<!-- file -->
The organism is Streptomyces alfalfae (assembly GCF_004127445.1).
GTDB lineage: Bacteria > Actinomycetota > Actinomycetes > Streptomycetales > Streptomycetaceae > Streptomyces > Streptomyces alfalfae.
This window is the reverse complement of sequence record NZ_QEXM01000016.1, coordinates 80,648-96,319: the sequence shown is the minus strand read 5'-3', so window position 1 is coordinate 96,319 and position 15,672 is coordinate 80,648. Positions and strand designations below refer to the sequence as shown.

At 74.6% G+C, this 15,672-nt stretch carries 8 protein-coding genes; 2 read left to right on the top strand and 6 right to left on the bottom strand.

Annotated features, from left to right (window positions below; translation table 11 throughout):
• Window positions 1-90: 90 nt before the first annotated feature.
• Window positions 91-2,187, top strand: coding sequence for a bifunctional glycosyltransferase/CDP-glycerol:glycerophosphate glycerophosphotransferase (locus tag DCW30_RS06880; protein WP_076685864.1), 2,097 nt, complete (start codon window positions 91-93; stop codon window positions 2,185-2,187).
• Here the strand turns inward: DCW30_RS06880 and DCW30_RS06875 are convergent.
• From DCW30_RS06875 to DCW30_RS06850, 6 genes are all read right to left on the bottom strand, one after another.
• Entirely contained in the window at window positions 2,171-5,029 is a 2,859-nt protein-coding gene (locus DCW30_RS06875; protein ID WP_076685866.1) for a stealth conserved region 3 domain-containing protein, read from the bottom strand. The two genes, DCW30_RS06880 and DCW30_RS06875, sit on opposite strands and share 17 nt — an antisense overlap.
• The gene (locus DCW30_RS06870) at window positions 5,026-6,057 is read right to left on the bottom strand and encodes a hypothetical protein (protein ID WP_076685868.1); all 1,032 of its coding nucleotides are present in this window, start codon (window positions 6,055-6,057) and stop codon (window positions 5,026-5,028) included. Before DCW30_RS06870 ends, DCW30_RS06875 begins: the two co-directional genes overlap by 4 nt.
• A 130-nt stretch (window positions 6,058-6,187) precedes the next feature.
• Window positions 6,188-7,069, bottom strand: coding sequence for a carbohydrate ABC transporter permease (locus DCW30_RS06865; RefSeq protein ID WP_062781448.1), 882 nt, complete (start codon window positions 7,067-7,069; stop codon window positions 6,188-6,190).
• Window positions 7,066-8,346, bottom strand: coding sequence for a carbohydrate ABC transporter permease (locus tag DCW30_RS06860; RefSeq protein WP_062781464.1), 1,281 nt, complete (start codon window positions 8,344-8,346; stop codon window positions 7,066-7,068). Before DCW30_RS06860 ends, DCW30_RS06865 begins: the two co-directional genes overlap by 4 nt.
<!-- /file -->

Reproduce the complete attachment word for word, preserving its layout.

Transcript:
The organism is Streptomyces alfalfae (assembly GCF_004127445.1).
GTDB lineage: Bacteria > Actinomycetota > Actinomycetes > Streptomycetales > Streptomycetaceae > Streptomyces > Streptomyces alfalfae.
This window is the reverse complement of sequence record NZ_QEXM01000016.1, coordinates 80,648-96,319: the sequence shown is the minus strand read 5'-3', so window position 1 is coordinate 96,319 and position 15,672 is coordinate 80,648. Positions and strand designations below refer to the sequence as shown.

At 74.6% G+C, this 15,672-nt stretch carries 8 protein-coding genes; 2 read left to right on the top strand and 6 right to left on the bottom strand.

Annotated features, from left to right (window positions below; translation table 11 throughout):
• Window positions 1-90: 90 nt before the first annotated feature.
• Window positions 91-2,187, top strand: coding sequence for a bifunctional glycosyltransferase/CDP-glycerol:glycerophosphate glycerophosphotransferase (locus tag DCW30_RS06880; protein WP_076685864.1), 2,097 nt, complete (start codon window positions 91-93; stop codon window positions 2,185-2,187).
• Here the strand turns inward: DCW30_RS06880 and DCW30_RS06875 are convergent.
• From DCW30_RS06875 to DCW30_RS06850, 6 genes are all read right to left on the bottom strand, one after another.
• Entirely contained in the window at window positions 2,171-5,029 is a 2,859-nt protein-coding gene (locus DCW30_RS06875; protein ID WP_076685866.1) for a stealth conserved region 3 domain-containing protein, read from the bottom strand. The two genes, DCW30_RS06880 and DCW30_RS06875, sit on opposite strands and share 17 nt — an antisense overlap.
• The gene (locus DCW30_RS06870) at window positions 5,026-6,057 is read right to left on the bottom strand and encodes a hypothetical protein (protein ID WP_076685868.1); all 1,032 of its coding nucleotides are present in this window, start codon (window positions 6,055-6,057) and stop codon (window positions 5,026-5,028) included. Before DCW30_RS06870 ends, DCW30_RS06875 begins: the two co-directional genes overlap by 4 nt.
• A 130-nt stretch (window positions 6,058-6,187) precedes the next feature.
• Window positions 6,188-7,069, bottom strand: coding sequence for a carbohydrate ABC transporter permease (locus DCW30_RS06865; RefSeq protein ID WP_062781448.1), 882 nt, complete (start codon window positions 7,067-7,069; stop codon window positions 6,188-6,190).
• Window positions 7,066-8,346, bottom strand: coding sequence for a carbohydrate ABC transporter permease (locus tag DCW30_RS06860; RefSeq protein WP_062781464.1), 1,281 nt, complete (start codon window positions 8,344-8,346; stop codon window positions 7,066-7,068). Before DCW30_RS06860 ends, DCW30_RS06865 begins: the two co-directional genes overlap by 4 nt.